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Coaching the Read & React

Using Post Players, Zone Attack, Etc.

Clip 1: The 3out Double High Post morphs into a 4out Mid-Post formation. (See Flowing on the Read & React DVDs.) This is followed by a good example of the Post Passing Layer – specifically the X-Cut. One small correction for the screener: when #21 Kachine sets the X-Cut screen, she should then cut to the basket for 4 reasons:

  • If the cutter off her screen is not open, then the post needs another passing option.
  • One of the premises of the Read & React is to always, with every action, apply pressure to the rim. Make the defense guard North-South as well as East-West; set the X-Cut Screen and then cut to the basket for a lay-up.
  • When Kachine vacates the spot, it initiates movement from the other two perimeter players (they must fill the open spots).
  • If the shot is missed, Kachine will be inside to rebound.

Random Mix of Read & React Layers

Clip 1: This looks like a simple drive to the basket – and it is. But it also illustrates an important point about the flexibility of the Read & React. There are no set plays or set actions. She’s not required to use the ball screen (like she would be in a set play). So, when the defense crowds her and overplays her, she’s free to take what’s given to her – in this case, a lay-up.

7 Ways to Use Your Post

“The only thing that is required of Post Players in the Read & React Offense is that they react correctly to Dribble Penetration. Otherwise, the coach can do anything in terms of where they are positioned or how they are used. This enables the Read & React Coach to have all kinds of flexibility and freedom. With only a few adjustments to Post Player(s), almost any major basketball action can be created using only one system of play: the Read & React.” - Rick Torbett -
Clip 1: The first way to use your post: As a Back-to-the-Basket Scorer. #50 Gabby Machado begins as a high post passer and screener. Then she uses the actions of the Read & React to post up at the low post when least expected and when help defense is following cutters out of the lane.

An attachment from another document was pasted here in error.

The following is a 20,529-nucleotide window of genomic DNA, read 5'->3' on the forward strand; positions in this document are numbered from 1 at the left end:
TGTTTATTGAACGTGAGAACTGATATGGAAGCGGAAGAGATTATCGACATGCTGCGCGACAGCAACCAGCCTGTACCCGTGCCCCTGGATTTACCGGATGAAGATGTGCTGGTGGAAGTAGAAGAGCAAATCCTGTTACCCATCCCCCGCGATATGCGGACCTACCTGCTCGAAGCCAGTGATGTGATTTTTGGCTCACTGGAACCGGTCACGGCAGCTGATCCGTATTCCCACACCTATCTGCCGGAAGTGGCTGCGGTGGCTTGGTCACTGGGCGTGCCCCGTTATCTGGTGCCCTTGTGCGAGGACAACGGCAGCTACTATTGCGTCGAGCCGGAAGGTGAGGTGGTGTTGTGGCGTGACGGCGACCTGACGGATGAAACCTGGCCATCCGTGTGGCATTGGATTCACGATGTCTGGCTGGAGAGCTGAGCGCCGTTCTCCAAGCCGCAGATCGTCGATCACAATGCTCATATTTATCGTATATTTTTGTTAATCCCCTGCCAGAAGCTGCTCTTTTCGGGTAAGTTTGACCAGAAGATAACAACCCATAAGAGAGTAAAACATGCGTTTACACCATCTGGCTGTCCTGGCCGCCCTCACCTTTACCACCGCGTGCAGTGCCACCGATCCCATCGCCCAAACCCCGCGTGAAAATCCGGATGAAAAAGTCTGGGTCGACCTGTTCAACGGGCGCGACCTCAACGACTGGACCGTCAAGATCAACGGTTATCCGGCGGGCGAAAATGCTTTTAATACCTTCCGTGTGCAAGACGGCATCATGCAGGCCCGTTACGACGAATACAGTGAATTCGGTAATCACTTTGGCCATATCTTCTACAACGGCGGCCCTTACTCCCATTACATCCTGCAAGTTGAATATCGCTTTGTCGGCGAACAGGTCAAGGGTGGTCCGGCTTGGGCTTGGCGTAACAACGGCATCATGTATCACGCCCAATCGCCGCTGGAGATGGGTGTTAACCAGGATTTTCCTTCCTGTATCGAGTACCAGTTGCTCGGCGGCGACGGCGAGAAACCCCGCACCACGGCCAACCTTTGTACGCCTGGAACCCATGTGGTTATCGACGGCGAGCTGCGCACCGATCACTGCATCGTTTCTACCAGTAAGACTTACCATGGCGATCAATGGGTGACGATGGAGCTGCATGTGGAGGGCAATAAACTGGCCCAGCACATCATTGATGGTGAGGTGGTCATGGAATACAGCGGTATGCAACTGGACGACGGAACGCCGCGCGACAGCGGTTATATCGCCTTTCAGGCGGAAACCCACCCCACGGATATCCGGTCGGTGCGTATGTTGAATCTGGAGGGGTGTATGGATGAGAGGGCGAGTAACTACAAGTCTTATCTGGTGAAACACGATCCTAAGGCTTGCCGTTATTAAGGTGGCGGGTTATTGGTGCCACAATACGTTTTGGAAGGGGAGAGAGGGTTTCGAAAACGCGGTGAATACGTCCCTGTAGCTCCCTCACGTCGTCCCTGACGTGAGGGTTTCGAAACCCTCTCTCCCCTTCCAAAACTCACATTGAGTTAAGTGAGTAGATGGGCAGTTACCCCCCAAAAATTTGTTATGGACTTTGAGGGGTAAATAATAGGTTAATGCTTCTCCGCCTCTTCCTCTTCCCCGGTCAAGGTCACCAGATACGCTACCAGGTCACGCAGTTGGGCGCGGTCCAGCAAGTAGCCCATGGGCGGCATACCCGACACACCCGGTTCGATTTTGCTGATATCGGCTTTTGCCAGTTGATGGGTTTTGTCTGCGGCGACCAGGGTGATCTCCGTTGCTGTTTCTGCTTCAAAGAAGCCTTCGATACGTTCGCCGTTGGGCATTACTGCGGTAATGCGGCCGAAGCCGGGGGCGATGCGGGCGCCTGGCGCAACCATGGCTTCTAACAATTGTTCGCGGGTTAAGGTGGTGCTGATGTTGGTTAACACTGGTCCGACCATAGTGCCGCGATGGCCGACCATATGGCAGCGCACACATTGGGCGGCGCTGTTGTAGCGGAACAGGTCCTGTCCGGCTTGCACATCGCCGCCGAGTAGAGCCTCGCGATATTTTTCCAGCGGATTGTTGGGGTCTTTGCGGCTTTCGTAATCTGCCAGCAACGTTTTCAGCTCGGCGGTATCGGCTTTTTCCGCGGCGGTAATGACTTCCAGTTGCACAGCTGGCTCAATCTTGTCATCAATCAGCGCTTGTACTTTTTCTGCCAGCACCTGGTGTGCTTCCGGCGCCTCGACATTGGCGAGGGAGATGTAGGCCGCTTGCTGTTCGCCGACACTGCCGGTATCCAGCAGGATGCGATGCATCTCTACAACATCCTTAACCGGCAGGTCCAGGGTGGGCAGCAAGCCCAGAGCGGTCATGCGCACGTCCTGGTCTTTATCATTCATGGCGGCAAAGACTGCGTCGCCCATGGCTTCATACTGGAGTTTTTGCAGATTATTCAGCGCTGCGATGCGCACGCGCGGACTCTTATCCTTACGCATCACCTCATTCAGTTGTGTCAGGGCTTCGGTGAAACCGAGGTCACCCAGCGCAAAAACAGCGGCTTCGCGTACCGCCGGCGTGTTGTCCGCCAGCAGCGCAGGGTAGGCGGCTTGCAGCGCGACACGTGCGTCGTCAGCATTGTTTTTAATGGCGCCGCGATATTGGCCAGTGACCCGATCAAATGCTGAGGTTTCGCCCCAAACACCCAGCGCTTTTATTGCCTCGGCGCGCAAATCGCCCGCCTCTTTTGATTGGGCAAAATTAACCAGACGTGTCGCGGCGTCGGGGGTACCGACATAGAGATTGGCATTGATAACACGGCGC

It is not necessary to have 3-point shooters in order to beat zones. It certainly makes it easier! But if that's the answer, then most teams are in trouble. You do have to have some players that can make a shot outside of the lane, however. If you have to depend on lay-ups only, then a zone will win. You must occasionally make a shot outside the lane in order to stretch the zone and get the ball inside. Every good zone offense will have a little bit of both - a threat from the outside and a threat from the inside.

North-South Penetrate & Pitch

Clip 1: I would have liked this clip better if #2 Kamille had filled up to the wing after her basket cut. In this position, she could still Circle Move to the corner when the ball drives. But on the wing, she would be one pass away. This gives the ball handler more options like a Speed Dribble or a Pass & Cut or a Read Line Rear Cut by Kamille. Regardless of my obsession for perfection, this illustrates the Drive & Pitch action of the first Layer of the Read & React.

Think of your team as a group of dogs (in the nicest way you can). Teach those dogs a bunch of tricks and you have a basketball team that is capable of following directions and may be entertaining at parties. But… will they win games they shouldn't win? Now, take those dogs and train them how to hunt. Provide them with the strategy, but allow them to find the most efficient and effective way to get the job done. After all, basketball players are smarter than coaches on a moment by moment basis. If you did that, you'd have a team capable of much more than entertaining at a party. Check out how the Brookwood boys use the Read & React as a framework to hunt for the weaknesses in the defense, waiting until the right moment to pounce. Yes, the coach is still in charge, he just doesn't slow his team down with micro-managing.